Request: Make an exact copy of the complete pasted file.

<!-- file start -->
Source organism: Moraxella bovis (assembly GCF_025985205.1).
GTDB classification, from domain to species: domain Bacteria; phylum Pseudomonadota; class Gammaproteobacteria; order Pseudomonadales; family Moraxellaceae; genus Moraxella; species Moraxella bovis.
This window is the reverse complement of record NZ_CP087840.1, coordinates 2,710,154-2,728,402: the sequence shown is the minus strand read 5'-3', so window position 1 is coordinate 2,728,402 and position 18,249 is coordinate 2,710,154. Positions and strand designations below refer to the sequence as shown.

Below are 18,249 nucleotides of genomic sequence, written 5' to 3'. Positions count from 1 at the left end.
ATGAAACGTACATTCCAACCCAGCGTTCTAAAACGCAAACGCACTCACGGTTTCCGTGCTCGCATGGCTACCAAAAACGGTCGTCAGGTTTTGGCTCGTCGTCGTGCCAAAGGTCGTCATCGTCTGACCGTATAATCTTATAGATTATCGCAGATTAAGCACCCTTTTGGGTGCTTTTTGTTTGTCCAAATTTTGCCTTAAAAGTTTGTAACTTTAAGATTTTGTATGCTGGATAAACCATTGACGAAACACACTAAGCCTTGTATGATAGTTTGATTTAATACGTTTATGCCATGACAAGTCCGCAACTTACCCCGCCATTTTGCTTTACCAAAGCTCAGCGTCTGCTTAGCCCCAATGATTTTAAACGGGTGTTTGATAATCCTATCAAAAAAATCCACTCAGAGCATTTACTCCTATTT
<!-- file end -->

Source organism: Moraxella bovis (assembly GCF_025985205.1).
GTDB classification, from domain to species: domain Bacteria; phylum Pseudomonadota; class Gammaproteobacteria; order Pseudomonadales; family Moraxellaceae; genus Moraxella; species Moraxella bovis.
This window is the reverse complement of record NZ_CP087840.1, coordinates 2,710,154-2,728,402: the sequence shown is the minus strand read 5'-3', so window position 1 is coordinate 2,728,402 and position 18,249 is coordinate 2,710,154. Positions and strand designations below refer to the sequence as shown.

Below are 18,249 nucleotides of genomic sequence, written 5' to 3'. Positions count from 1 at the left end.
ATGAAACGTACATTCCAACCCAGCGTTCTAAAACGCAAACGCACTCACGGTTTCCGTGCTCGCATGGCTACCAAAAACGGTCGTCAGGTTTTGGCTCGTCGTCGTGCCAAAGGTCGTCATCGTCTGACCGTATAATCTTATAGATTATCGCAGATTAAGCACCCTTTTGGGTGCTTTTTGTTTGTCCAAATTTTGCCTTAAAAGTTTGTAACTTTAAGATTTTGTATGCTGGATAAACCATTGACGAAACACACTAAGCCTTGTATGATAGTTTGATTTAATACGTTTATGCCATGACAAGTCCGCAACTTACCCCGCCATTTTGCTTTACCAAAGCTCAGCGTCTGCTTAGCCCCAATGATTTTAAACGGGTGTTTGATAATCCTATCAAAAAAATCCACTCAGAGCATTTACTCCTATTT